Thursday, 7 March 2013


Do kids toys give you the heebie-jeebies sometimes? If so, do not read this late at night.

"Take a torch!" they yelled
"And mind how you step!"
As if I needed any reminding,
How many times had I schlepped,
That faltering Duracell
In my bone-tight grasp, the
Bulb barely blinding
The grasshoppers, the slugs or
The Hungry Caterpillars.
"Alright! Alright!" came my retort,
Barely caught in the air
Between the blazing light
Of the dining room
And the gloom of winter like a cloak
That wrapped around me tight,
A silken lining of unadulterated night
Slipping over my head, shoulders knees and toes,
Knees and toes.
I suppose I was a little,
How to put it,
Fortified. Yes...
That starless night
As I plunged down the lane,
Left following right,
Humming a trill,
From where? Who can guess,
"Jack and Jill went up the hill".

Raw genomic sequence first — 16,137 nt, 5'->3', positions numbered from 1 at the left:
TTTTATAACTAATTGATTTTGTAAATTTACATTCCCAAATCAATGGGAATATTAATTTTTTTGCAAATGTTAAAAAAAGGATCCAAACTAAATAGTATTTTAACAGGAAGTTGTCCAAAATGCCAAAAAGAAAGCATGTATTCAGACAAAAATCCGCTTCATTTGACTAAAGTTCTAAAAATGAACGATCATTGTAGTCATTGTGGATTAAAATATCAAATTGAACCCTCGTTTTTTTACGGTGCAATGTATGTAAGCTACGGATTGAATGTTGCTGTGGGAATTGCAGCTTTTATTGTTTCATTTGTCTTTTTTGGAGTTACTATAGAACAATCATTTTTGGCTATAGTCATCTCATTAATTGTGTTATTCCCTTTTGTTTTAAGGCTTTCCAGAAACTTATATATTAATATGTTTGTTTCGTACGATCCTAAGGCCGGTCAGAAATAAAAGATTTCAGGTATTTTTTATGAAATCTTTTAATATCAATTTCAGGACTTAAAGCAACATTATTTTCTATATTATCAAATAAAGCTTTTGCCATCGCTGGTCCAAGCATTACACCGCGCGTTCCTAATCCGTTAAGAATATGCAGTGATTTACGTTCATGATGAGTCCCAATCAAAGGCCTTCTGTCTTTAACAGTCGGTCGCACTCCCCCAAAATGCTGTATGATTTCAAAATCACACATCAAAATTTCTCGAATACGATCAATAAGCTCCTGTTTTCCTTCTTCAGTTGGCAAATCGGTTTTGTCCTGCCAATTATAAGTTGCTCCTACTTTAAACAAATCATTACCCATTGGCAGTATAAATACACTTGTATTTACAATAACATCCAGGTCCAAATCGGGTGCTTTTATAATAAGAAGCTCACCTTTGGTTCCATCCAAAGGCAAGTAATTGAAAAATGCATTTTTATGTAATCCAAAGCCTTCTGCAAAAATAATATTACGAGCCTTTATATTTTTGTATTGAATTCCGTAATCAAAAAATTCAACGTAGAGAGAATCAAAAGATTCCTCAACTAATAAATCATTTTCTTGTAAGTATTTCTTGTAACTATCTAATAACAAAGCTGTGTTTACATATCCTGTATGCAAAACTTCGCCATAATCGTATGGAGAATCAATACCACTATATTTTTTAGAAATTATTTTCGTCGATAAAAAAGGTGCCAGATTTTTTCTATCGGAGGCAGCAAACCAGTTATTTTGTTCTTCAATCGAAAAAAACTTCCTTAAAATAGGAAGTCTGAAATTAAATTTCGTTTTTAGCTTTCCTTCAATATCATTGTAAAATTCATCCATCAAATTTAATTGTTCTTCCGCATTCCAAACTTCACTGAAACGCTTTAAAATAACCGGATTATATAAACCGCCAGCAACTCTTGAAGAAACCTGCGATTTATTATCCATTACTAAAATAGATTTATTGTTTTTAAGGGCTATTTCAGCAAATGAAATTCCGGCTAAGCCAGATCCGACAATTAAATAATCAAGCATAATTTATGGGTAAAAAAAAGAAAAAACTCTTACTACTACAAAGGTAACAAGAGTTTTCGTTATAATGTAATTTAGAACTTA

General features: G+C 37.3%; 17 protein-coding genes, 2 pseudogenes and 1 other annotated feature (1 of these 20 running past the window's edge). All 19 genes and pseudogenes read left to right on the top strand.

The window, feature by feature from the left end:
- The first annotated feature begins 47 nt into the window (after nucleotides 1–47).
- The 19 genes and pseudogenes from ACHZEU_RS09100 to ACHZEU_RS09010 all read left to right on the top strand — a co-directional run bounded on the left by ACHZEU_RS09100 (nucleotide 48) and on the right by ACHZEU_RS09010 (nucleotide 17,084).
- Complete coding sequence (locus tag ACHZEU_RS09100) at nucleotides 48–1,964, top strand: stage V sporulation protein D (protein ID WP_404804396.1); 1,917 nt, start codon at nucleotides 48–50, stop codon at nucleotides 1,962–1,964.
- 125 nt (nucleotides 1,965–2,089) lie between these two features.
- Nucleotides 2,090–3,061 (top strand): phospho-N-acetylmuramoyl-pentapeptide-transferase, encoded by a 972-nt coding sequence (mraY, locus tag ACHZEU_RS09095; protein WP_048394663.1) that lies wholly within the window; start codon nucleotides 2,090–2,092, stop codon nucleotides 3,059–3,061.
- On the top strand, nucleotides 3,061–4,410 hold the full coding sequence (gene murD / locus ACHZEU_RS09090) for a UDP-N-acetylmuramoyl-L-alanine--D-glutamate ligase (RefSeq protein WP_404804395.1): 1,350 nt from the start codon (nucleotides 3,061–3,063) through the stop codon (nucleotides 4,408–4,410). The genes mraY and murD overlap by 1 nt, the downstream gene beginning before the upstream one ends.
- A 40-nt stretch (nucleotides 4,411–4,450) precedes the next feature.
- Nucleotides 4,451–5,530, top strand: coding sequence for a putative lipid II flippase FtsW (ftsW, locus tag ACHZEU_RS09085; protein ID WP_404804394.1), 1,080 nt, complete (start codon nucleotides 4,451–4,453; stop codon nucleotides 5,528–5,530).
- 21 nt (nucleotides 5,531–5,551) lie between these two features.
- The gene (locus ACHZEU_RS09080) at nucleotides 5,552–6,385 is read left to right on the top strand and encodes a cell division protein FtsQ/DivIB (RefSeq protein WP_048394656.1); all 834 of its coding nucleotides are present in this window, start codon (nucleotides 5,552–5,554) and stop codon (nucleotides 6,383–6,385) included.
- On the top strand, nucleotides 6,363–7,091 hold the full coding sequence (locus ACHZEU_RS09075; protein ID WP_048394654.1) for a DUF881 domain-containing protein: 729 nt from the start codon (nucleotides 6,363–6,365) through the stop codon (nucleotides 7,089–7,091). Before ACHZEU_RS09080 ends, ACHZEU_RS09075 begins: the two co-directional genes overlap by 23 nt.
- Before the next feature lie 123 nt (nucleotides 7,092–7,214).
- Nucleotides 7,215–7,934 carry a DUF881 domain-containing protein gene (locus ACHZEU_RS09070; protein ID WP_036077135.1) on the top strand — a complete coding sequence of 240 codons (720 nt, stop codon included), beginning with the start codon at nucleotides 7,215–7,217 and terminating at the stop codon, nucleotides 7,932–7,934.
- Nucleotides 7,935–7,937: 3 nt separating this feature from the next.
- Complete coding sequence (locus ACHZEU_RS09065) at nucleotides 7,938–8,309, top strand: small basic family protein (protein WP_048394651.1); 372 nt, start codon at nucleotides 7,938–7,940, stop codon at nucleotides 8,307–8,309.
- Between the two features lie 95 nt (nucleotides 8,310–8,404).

Until something stopped me dead.
In the pale and futile glow,
On the path just ahead... malevolently so,
Was a plastic horse. Cherry-poppy red,
With a shining mane, and glossy wheels.
The kind of toy you'd find in Hamley's
If not Heal's for your fine little Lady,
Rings on her fingers and bells on her toes.
I stood, just froze. And then, ever so slowly,
edged my way over the sleat bitten ground
to stand right in front of this thing I had found.
This alien piece of ungodly tack.
So deliberately placed in the pathway like that.
A sickly sneer on it's preposterous face,
"Come off it!" I snorted, disgraced with myself.
Remembering the children who play by the moat -
Ring a ring 'o roses, Gruff billy goats.
I booted the horse, with an almighty kick.
Serve the kids right, I thought
Leaving their toys for people to trip.
I continued my walk.
Skirting the lip of the moat so familiar by day,
So treacherous by night. A monsterous black maw
Like the mouth of a beast,
Road to no place, gullet of Hell.
Down will come baby, cradle and all.
"Please!...Help us...Please!!"
The curdling shriek cut through bitter air,
My hair standing upright, like snakes ill at ease...